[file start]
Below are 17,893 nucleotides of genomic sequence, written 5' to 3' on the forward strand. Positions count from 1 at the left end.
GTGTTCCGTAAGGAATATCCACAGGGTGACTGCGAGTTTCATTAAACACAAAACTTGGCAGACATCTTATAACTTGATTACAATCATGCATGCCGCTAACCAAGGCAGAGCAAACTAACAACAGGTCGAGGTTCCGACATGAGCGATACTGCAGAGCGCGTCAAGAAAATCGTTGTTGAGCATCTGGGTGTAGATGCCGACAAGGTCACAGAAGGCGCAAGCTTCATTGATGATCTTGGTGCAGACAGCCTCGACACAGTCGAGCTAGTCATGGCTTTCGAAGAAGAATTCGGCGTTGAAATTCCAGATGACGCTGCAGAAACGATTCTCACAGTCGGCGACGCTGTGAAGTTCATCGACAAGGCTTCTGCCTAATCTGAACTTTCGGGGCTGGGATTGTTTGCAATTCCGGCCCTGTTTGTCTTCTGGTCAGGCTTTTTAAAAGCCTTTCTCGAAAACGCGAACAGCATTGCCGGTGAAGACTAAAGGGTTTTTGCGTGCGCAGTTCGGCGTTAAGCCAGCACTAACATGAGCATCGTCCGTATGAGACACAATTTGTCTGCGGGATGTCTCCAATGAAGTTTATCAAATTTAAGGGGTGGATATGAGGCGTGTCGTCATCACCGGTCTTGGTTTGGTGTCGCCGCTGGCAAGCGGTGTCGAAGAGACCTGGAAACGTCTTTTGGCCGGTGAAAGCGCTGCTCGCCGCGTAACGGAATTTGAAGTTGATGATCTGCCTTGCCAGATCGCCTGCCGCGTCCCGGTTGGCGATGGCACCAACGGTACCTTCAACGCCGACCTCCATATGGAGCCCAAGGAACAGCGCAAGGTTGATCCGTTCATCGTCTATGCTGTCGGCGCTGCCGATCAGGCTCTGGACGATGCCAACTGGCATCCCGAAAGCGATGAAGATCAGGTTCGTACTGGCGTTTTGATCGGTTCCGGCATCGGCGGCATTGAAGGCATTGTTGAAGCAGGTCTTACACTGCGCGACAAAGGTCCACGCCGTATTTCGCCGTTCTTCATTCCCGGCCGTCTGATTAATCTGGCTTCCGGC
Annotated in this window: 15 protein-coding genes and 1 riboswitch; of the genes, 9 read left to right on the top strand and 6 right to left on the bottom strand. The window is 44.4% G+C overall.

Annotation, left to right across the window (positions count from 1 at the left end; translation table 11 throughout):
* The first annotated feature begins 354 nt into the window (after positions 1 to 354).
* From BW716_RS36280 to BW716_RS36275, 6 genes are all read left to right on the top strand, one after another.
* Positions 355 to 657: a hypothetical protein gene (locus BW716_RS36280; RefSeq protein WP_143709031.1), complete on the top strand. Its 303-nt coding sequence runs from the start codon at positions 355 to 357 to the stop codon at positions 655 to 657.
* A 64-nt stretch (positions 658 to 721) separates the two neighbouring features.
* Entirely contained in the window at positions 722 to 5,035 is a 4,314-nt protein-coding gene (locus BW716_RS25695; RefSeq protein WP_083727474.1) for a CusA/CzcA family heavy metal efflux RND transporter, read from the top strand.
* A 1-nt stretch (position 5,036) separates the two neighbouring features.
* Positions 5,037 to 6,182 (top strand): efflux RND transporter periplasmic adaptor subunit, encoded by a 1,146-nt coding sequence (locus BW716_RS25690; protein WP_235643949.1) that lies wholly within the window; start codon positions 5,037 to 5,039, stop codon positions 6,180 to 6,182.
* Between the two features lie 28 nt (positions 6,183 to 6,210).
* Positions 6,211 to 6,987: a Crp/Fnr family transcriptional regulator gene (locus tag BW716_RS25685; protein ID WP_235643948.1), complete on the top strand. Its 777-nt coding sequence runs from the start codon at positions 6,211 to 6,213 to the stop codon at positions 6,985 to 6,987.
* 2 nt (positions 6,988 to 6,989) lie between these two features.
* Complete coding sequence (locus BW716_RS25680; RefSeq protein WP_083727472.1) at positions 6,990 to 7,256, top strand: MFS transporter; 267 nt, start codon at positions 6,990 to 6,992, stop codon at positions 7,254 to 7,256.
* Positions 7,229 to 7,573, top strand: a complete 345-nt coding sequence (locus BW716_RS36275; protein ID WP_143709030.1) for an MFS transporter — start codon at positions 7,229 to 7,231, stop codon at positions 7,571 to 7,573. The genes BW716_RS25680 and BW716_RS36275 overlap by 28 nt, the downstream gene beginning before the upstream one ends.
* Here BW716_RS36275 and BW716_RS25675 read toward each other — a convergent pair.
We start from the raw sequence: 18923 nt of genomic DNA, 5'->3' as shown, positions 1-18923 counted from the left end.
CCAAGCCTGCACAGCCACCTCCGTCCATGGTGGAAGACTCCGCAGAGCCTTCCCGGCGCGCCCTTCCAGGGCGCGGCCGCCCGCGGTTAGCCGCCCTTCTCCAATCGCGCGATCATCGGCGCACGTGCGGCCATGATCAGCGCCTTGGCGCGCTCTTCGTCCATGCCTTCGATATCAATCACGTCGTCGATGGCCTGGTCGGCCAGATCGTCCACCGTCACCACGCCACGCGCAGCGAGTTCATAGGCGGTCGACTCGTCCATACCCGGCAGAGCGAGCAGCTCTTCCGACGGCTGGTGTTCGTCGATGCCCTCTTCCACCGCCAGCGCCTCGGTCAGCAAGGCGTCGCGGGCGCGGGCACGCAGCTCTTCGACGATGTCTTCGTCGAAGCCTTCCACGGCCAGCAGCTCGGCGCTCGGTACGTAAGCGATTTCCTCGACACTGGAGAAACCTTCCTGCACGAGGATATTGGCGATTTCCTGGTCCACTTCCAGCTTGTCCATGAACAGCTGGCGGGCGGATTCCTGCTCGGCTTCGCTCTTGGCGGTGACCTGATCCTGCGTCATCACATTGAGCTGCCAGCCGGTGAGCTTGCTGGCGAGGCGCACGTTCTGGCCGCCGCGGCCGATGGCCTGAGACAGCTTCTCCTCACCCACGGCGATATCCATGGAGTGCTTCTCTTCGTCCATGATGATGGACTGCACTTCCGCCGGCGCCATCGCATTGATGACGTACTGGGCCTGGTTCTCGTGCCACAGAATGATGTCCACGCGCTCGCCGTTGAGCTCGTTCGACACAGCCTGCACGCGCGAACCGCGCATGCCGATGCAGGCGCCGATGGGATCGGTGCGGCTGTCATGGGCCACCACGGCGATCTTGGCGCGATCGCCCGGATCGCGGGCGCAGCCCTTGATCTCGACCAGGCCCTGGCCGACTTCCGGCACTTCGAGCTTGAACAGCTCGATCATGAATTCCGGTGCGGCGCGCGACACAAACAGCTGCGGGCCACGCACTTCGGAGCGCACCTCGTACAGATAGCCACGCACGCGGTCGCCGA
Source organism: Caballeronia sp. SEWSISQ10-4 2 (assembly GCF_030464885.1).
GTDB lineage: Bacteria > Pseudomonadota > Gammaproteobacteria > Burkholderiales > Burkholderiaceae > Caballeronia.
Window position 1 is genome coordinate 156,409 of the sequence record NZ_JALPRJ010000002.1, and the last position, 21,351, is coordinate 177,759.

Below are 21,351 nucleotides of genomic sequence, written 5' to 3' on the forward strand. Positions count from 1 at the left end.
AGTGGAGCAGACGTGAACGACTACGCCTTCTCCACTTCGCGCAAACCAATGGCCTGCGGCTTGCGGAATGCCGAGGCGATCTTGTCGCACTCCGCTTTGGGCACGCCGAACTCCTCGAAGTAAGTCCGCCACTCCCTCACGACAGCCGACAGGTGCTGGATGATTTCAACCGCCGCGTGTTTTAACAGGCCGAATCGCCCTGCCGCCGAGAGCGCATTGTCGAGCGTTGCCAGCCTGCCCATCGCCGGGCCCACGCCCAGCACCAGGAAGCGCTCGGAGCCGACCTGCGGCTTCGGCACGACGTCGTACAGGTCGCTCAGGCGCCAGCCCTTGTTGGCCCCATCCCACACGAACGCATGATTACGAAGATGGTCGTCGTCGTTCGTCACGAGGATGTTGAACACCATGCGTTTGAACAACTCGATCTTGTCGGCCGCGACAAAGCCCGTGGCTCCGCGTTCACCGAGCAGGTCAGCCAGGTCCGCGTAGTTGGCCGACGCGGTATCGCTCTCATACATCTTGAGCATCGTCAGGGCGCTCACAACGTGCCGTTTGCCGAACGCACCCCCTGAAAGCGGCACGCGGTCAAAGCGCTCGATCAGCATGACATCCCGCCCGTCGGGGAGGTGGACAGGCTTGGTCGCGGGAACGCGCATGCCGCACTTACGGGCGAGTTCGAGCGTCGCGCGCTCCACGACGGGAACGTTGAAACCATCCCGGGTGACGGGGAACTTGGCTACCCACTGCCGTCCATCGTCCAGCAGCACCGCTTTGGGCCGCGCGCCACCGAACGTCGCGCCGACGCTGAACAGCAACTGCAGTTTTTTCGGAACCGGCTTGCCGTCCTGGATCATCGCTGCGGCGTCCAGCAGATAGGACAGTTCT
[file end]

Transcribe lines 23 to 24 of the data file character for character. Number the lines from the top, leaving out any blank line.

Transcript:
Below are 21,351 nucleotides of genomic sequence, written 5' to 3' on the forward strand. Positions count from 1 at the left end.
AGTGGAGCAGACGTGAACGACTACGCCTTCTCCACTTCGCGCAAACCAATGGCCTGCGGCTTGCGGAATGCCGAGGCGATCTTGTCGCACTCCGCTTTGGGCACGCCGAACTCCTCGAAGTAAGTCCGCCACTCCCTCACGACAGCCGACAGGTGCTGGATGATTTCAACCGCCGCGTGTTTTAACAGGCCGAATCGCCCTGCCGCCGAGAGCGCATTGTCGAGCGTTGCCAGCCTGCCCATCGCCGGGCCCACGCCCAGCACCAGGAAGCGCTCGGAGCCGACCTGCGGCTTCGGCACGACGTCGTACAGGTCGCTCAGGCGCCAGCCCTTGTTGGCCCCATCCCACACGAACGCATGATTACGAAGATGGTCGTCGTCGTTCGTCACGAGGATGTTGAACACCATGCGTTTGAACAACTCGATCTTGTCGGCCGCGACAAAGCCCGTGGCTCCGCGTTCACCGAGCAGGTCAGCCAGGTCCGCGTAGTTGGCCGACGCGGTATCGCTCTCATACATCTTGAGCATCGTCAGGGCGCTCACAACGTGCCGTTTGCCGAACGCACCCCCTGAAAGCGGCACGCGGTCAAAGCGCTCGATCAGCATGACATCCCGCCCGTCGGGGAGGTGGACAGGCTTGGTCGCGGGAACGCGCATGCCGCACTTACGGGCGAGTTCGAGCGTCGCGCGCTCCACGACGGGAACGTTGAAACCATCCCGGGTGACGGGGAACTTGGCTACCCACTGCCGTCCATCGTCCAGCAGCACCGCTTTGGGCCGCGCGCCACCGAACGTCGCGCCGACGCTGAACAGCAACTGCAGTTTTTTCGGAACCGGCTTGCCGTCCTGGATCATCGCTGCGGCGTCCAGCAGATAGGACAGTTCT